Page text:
Monday, December 17, 2012

The Office Christmas Lunch/Party

This is the time of year when many corporate offices/teams have the annual Christmas party or lunch.

I hate this.

It's nothing personal of course but I would just as soon not go to lunch with most of the people I work with. And I have even less desire to attend an official "FUN" event with them. My basic outlook on work is "Let's just keep it arm's distance shall we? Mmmmm-okay". I've been told on and off the record countless times that this attitude is a personal failing that limits my upward mobility. Well that's tough. Even if I wanted to I'm not changing primal personality traits at this point in my life.

There are a number of reasons I dislike the Christmas lunch/party. I usually attend out of a baseline sense of politesse and career protection but honestly I'd rather not. Why do I feel that way?

1) People are nasty. Yes it's true. We all have just oodles of bacteria, viruses and parasites living meaningful lives (or in the case of viruses semi-lives) on/inside us right this moment. This can't be altered. It's part of human life. But I'd rather have a choice as to whose invisible little nasties I'm exposed to instead of being forced to share eating space and a table with someone whom I know for a fact does not wash their hands after using the bathroom, or furtively picks their nose/teeth/ears in status meetings, or like a cat or dog, thinks that their saliva is nature's WD-40 and can be used for just about any daily problem they encounter. No don't pass me the breadsticks, Typhoid Mary. I'll get them myself.

2) People have different standards of propriety. I was raised that you don't double dip. That's even among family for goodness' sake.Your food is your food. My food is my food. Unless we are intimate that's just the way it's gonna be. And even then chances are I'll prefer some level of separation when it comes to eating. So you can imagine my horror at one Christmas luncheon, when having declined the dishes ordered by my co-workers and ordered myself a platter of steak fries, I saw the fellow next to me reach his grubby little hands into my meal, pour ketchup on the fries and start eating. In the ensuing "discussion" I learned that in his country it was usual for people to share such items and he learned that in my country you better not touch my food unless you like having your hand forked to the table.

3) People get a little too festive. Hey you made it another year without getting terminated. You might have some alcohol in you. You're probably about to be off for Christmas break and may even have some bonus money coming your way. So you're feeling good. Now MUST be the time to make your clumsy but long planned move on that flirtatious married blonde in legal who wears the tight sweaters. Right? Wrong. There is nothing worse than seeing people do or say things that they otherwise wouldn't dream of just because they're buzzed and/or it's Christmas. Now is not the time to sidle up to me and ask me what do black people really think about topic x or how come I never asked you out. In either case, if I wanted you to WOULD know.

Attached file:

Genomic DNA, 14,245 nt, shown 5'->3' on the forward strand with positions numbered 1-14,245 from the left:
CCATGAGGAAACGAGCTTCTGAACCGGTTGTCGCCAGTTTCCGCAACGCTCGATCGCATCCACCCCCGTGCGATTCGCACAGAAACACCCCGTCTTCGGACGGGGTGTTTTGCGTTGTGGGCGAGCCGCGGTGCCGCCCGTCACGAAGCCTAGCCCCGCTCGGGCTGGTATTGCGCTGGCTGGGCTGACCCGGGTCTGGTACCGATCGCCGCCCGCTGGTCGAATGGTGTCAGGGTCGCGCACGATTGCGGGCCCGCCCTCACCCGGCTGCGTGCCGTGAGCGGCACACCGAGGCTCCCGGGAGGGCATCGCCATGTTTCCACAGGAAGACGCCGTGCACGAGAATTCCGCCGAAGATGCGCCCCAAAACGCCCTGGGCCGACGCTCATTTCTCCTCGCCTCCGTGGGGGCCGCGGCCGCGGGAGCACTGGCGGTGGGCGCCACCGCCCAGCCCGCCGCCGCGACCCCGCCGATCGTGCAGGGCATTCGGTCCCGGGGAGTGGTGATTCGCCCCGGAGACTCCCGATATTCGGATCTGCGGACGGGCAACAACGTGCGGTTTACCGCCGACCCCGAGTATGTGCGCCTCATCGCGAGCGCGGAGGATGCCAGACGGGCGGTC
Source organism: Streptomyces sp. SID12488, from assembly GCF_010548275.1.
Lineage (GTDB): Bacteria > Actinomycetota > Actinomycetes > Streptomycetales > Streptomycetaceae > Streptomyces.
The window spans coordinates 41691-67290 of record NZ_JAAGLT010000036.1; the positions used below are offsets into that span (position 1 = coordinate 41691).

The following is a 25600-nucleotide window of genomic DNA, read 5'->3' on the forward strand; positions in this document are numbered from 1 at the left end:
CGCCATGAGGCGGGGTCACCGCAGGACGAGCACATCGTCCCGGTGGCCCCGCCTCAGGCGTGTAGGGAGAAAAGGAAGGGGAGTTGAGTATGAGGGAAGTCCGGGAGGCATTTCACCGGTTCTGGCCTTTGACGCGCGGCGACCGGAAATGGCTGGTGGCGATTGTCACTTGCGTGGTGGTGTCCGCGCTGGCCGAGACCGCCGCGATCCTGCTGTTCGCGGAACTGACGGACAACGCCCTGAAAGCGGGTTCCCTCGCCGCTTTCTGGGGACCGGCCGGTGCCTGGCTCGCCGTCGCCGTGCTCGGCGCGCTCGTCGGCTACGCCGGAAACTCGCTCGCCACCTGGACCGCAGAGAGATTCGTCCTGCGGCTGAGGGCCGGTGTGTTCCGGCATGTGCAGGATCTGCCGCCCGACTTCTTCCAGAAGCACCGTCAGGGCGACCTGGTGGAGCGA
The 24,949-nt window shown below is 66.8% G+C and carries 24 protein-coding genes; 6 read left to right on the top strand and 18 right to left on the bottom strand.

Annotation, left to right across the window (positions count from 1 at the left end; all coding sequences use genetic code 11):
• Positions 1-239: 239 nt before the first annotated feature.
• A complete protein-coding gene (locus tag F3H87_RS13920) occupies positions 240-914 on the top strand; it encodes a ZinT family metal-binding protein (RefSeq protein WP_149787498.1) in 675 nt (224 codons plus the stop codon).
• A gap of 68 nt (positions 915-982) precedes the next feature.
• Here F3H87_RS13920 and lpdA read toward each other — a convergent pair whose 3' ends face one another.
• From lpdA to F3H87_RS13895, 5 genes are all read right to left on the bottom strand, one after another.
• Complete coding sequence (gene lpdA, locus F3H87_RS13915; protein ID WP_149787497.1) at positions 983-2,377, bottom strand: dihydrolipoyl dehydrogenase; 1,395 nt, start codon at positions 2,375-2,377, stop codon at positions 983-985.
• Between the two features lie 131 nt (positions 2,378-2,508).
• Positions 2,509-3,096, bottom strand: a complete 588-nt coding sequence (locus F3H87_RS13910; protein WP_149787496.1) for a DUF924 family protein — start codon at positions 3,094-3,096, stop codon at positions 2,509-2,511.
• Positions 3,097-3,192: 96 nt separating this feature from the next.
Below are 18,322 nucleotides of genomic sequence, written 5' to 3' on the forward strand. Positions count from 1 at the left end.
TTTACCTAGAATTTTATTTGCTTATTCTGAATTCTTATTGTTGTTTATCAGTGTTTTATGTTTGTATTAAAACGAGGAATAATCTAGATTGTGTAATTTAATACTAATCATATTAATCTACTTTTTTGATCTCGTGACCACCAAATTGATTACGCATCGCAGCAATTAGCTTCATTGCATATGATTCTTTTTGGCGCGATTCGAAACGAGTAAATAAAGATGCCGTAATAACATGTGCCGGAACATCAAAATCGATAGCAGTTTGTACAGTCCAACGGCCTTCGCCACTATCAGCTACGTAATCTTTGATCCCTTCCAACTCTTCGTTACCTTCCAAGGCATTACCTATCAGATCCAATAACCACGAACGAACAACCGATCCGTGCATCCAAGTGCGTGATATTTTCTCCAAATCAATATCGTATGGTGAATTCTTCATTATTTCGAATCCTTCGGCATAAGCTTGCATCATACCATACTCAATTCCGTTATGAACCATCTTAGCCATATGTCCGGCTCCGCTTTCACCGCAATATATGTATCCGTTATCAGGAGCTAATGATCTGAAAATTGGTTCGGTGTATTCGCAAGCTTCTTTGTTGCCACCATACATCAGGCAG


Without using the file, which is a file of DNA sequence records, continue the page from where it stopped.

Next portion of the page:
4) People over share. At one Christmas luncheon a co-worker ordered a particular type of meat. The co-worker's boss was sitting next to that person and started a long diatribe about how bad that meat smelled, why they never liked it and how could anyone eat it. Now if your boss does that once, ok. But I wasn't surprised when after ten minutes of this nonsense the co-worker gave up trying to eat in peace and called for a doggie bag. What is really bad for me is being trapped next to a talkative person who simply won't stop droning on. When you're at the same table there really is no place to run. It's pure torture. Short of telling someone "Why won't you shut the f*** up?!!!", there's not much you can do. At another holiday party a boss decided it would be the perfect time to let me know how lazy their spouse was and if they didn't straighten up and fly right divorce would be imminent. Ok. Now that I know that what do I do? Yet another boss thought that all of her direct reports attending the Christmas lunch had to be informed (repeatedly) that she really really really hated her boss. Unsurprisingly, that information got passed on to said boss and blabbermouth was shortly removed from her position. Co-workers should know that if I didn't ask I probably don't care about your personal problems. This goes double if you are a boss. Too much personal information can only make things uncomfortable for both of us. ARM'S DISTANCE folks.

5) People state the obvious. If I had ten dollars for every time I've gone to some Christmas lunch or party and some mensa member has told me "You're quiet", I'd be retired already. "Yes, Sherlock I'm quiet. Incredible discovery. How long did it take you to ferret that out? Next you'll be telling me that the sun rises in the East!!!" I don't really do small talk well. I've learned the hard way that discussing things like politics, religion and other sensitive topics with people who sign your checks or evaluate your work is not really an intelligent thing to do. So sports, traffic, cars and weather are about the only things I discuss at work. Once those subjects are exhausted I'm pretty much tapped out. I don't talk for the sake of talking which from my pov appears to be about what 99% of the discussions at office parties/lunches really are. about those Detroit Lions eh?

Does your organization have Christmas parties/lunches?
Do you always attend?
Did you ever embarrass yourself?
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